A Chesapeake Energy drilling rig working in Oklahoma hit a shallow pocket of gas on Thursday causing a blowout which burned the rig to the ground. Jim Gipson, Director – Media Relations for Chesapeake, told the media one story but told a concerned Denton citizen a completely different story. Both stories can’t be true.
You can read Story #1 and Story #2 on EARTHblog.
UPDATE: the comments on EARTHblog are interesting and gave me the opportunity to update the post with additional information from a petroleum engineer.
Since this industry is stuck on stupid we may never know the whole truth so we will have to assume the worst.
Here’s what we do know:
Somewhere near Sweetwater, Oklahoma there is a big, gaping hole directly through the High Plains aquifer. The hole is now full of additive laced drilling mud and the newly released shallow gas .
Previous blog post about the blowout HERE.
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I think usually the first story you get from the crew working the well is more true than what follows from spokesmen, trying to avoid litigation. Case in point:
One week after several south Caddo Parish residents were first urged to evacuate their homes because of a GAS WELL BLOWOUT are still waiting to get access to their homes.
“Monday morning after employees from Dallas-based Exco Resources called authorities to say they couldn’t contain bubbling gas and extreme gas well pressure underground. Workers at the drill site had noticed the problems the previous evening, but waited approximately 12 hours before calling emergency crews and warning them to evacuate people who lived nearby”
Now watch the spokesman’s response:
That made me laugh. Stuck on stupid.
Wait 12 hours to start evacuations?
Smells like Lawsuit material. And, an invitation to have stronger regulator oversight.
Makes one wonder where this shallow high pressure gas pocket came from?? It certainly could have migrated upwards to this place from other shale gas drilling/production activity. When we drill into high pressure zones(shale formations), that high pressure gas will tend to migrate to a lower pressure zone (high pressure to low pressure)–and many, many paths are available to allow this migration. You can bet that CHK didn’t know about this gas pocket, nor did they expect it–or they would have taken proper measurements to protect the rig from this event.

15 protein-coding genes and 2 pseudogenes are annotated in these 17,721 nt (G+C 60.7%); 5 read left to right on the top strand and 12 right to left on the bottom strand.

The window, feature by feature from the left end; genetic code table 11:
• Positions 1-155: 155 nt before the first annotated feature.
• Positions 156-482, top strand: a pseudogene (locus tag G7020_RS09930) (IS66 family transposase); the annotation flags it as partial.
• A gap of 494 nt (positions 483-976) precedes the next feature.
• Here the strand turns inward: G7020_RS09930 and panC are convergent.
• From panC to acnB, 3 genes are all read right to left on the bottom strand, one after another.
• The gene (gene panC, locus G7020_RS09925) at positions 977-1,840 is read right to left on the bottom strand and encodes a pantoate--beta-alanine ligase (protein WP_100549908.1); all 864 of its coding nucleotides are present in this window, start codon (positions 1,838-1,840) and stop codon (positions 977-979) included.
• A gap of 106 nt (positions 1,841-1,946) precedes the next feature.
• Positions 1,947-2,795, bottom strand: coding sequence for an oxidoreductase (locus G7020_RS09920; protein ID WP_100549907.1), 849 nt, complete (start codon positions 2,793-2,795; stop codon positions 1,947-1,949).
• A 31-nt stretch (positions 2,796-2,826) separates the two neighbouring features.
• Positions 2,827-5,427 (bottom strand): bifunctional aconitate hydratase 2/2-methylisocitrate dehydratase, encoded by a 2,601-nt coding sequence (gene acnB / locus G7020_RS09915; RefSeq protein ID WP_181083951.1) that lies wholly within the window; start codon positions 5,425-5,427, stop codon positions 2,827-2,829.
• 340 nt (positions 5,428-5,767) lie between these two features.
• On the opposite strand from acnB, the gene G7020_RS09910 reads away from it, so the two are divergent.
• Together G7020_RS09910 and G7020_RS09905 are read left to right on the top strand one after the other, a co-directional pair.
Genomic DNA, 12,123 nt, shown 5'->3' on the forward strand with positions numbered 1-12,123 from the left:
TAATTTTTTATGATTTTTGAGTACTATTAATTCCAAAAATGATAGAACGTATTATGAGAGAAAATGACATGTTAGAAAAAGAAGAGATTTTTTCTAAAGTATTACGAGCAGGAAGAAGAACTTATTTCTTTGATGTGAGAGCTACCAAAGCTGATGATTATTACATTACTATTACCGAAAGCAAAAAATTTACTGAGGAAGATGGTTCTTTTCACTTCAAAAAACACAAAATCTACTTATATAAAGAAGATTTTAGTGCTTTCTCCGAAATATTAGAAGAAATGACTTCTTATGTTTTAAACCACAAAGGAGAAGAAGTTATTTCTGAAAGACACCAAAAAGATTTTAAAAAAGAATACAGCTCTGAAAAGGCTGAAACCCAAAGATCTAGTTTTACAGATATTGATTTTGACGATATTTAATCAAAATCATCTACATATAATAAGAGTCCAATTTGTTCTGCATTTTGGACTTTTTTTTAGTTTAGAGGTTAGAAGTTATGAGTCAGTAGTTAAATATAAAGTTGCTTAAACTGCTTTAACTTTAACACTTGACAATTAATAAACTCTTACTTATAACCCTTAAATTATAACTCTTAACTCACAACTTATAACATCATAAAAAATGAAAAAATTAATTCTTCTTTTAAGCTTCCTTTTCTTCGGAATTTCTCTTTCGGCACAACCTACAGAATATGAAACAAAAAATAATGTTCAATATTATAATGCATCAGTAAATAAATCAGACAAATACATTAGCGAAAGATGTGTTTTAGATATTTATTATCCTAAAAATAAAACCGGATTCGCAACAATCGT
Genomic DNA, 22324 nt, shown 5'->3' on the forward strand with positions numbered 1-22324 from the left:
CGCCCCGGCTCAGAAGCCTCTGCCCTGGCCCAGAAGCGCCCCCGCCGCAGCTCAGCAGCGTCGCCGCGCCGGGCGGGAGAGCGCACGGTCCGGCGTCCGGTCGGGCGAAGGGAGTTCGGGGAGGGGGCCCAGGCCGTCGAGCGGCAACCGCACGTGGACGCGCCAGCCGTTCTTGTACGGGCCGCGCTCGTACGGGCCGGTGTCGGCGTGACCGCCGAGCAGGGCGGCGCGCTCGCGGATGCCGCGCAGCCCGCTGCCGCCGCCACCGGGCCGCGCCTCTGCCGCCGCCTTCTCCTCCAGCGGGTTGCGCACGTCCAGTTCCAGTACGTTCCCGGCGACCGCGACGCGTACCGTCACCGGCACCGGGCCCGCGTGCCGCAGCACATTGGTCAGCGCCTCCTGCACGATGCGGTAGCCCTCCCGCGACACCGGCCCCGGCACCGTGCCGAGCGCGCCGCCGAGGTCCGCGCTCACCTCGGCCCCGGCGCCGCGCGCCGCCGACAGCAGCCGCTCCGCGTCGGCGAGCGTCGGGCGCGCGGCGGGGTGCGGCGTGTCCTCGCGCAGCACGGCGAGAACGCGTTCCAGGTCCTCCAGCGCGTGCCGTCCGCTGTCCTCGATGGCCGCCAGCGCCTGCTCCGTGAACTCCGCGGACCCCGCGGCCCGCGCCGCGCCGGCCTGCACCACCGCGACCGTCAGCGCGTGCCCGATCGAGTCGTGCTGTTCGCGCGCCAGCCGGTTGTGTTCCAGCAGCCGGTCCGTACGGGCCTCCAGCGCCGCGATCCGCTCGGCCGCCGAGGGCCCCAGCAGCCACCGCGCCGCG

PS: Remember that, in general, lower pressures exist higher up in mother earth.
Thank you! That is very interesting and explains a lot.
I hope people in that area are getting their water tested STAT.
It’s as if the frackers are completely unaware of the fact that we insurgents are sharing info, videos, news stories and, of course, the frackers varying responses. “__________ couldn’t be reached for comment” is always a bad sign. Maybe they are too busy cooking up a better explanation that sounds more plausible. As if we were completely unaware of the first set of lies.
To David above. It is common knowledge in the oil patch that if something goes wrong, everybody preaches the prescribed song–which is entitled “Protect the Oil/Gas company”–it was not their fault.
A Nonny Mouse says
It looks like my hunch might have been right. How can we warn people in Oklahoma about the dangers to their drinking water?
Cathy McMullen says
The aquifer and water shed in that part of Oklahoma feeds into the water supply for the Texas Panhandle, Norht Texas ,New Mexico, and Colorado. Millions of people will be affected if there is contamination. I will contact the EPA since it would seem to be a multi-state issue.
Hey Chesapeake officials,
Where will we send our invoices for the air and water testing to be paid? Please answer ASAP!!
A Nonny Mouse says
Considering it’s Oklahoma, the officials will go ask Chesapeake if everything is okay and Chesapeake will slap them on the back and assure them it’s all good. If you notice any OK officials suddenly getting a new gravel driveway, cattle guard and pipe fence you’ll know.